First Night: Stockhausen's Zen tapestry - News - The Independent

First Night: Stockhausen's Zen tapestry

London Sinfonietta Queen Elizabeth Hall London

THINK STOCKHAUSEN, think Gruppen, Mantra or Hymnen. Newer music may come and go, but these titles, like others from the roster of the master's compositions, have permanent residence in the gallery of the New. The arrival of his 70th birthday this year may, therefore, come as a surprise both to his disciples and to those for whom the name bears agreeably misty associations with a progressive spirit. Yet even more surprising is the revelation, according to the London Sinfonietta, that their celebration of this anniversary is the only major concert in the United Kingdom to mark the event.

Never bold, confident morning again? Or just a sign of fashion and evidence of market forces in today's chill world? Audiences must wait a few more years yet to learn the truth about Stockhausen's real place in the music pantheon.

Meanwhile, at the Queen Elizabeth hall last night, his present status was applauded by a large and eager group of supporters. Their visible diversity was a tribute to the broad and diverse appeal of his work. In contrast, Stockhausen, who in life as in art has never made things easy for himself, was absent. It was rumoured that aspects of the programme displeased him. If so, then pity for him. For on this occasion, part of the BBC's Sounding the Century festival and the first of the Sinfonietta's 1998/9 season, Oliver Knussen made his debut as music director with a memorable evening.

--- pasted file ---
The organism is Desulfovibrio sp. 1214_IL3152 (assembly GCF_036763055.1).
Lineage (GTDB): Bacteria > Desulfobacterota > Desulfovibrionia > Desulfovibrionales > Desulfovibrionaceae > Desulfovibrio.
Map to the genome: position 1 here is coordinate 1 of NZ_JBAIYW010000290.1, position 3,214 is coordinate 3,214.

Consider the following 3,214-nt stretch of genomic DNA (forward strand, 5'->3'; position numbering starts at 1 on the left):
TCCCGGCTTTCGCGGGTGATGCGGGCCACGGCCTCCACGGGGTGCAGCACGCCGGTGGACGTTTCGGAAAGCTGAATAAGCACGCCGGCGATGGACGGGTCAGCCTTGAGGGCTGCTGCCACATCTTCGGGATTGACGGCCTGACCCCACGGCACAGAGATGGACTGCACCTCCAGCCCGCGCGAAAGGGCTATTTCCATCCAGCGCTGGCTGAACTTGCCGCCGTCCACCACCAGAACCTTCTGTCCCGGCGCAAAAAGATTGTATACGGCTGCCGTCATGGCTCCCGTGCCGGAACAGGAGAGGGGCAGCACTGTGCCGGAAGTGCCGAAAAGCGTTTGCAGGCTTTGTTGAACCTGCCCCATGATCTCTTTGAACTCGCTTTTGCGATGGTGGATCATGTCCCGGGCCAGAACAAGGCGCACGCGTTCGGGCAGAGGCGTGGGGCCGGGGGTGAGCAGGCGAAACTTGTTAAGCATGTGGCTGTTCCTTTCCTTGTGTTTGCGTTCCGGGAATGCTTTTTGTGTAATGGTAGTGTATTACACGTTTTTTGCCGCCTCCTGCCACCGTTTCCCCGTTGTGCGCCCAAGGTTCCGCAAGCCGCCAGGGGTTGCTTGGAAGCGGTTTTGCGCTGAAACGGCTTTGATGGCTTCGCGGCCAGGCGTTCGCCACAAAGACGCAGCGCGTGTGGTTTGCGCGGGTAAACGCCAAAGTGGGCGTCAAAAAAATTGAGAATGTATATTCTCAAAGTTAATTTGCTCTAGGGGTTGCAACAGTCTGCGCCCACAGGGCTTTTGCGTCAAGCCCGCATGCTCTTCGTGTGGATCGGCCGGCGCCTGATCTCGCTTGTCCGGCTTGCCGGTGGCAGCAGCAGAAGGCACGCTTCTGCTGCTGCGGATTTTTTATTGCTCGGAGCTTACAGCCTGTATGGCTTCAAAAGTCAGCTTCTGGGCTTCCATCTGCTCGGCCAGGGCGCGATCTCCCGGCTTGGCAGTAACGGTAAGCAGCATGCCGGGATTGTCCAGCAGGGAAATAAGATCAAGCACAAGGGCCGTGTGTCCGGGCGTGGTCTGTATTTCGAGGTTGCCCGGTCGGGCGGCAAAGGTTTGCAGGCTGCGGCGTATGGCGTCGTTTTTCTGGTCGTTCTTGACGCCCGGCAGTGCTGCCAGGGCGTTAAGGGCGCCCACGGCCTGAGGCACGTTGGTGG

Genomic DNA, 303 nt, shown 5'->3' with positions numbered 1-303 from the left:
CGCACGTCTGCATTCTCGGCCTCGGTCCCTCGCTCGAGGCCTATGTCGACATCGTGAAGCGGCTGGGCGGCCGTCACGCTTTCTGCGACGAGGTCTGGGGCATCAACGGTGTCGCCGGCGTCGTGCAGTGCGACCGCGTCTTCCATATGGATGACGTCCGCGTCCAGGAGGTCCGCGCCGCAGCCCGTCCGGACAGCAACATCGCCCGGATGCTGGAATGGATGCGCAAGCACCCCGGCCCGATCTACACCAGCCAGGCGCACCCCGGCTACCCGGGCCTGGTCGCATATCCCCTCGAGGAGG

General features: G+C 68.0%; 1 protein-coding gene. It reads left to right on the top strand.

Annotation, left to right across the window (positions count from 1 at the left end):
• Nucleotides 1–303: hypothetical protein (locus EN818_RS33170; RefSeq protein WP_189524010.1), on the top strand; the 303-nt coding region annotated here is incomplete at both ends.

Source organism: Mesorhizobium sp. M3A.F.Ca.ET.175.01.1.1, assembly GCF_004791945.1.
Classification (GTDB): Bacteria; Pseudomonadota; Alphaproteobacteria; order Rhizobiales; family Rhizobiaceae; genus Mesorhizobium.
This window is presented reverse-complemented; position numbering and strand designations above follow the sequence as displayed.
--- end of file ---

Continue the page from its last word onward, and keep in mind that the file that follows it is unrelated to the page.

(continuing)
Refrain began the proceedings, its delicate tapestry of piano, celesta and vibraphone produced partly by chance yet deftly woven by the Sinfonietta players. John Cage was a pertinent influence and in the use of indeterminacy as tested by Stockhausen, lay suggestions of Zen and of the East that flowed smoothly into the theme of Japan, already touched on in the pre- concert foyer presentation, and central to the electronic Telemusik, principal piece in the first half.

Created in Tokyo in 1966, it was a turning point piece, in which Stockhausen unlocked the richness of music from beyond the boundaries of the West. Wednesday's hearing, with sound projections by Sound intermediate left a crisp and acidic impression, retaining much of the original sense of startling novelty undimmed by three decades of sometimes unflattering imitation.

In the second half, past met present in the UK concert premiere of Der Jahreslouf, written for Japanese Gagaku Band in 1977, and now part of Dienstag, from Stockhausen's on-going opera cycle Licht. Impersonating Gagaku instruments in the concert version, guitar, synthesisers, piccolo flutes, soprano saxophones, anvil and bass drum interacted with taped intrusions that included the voice of the composer. Knussen and Gregory Rose gave musical direction.

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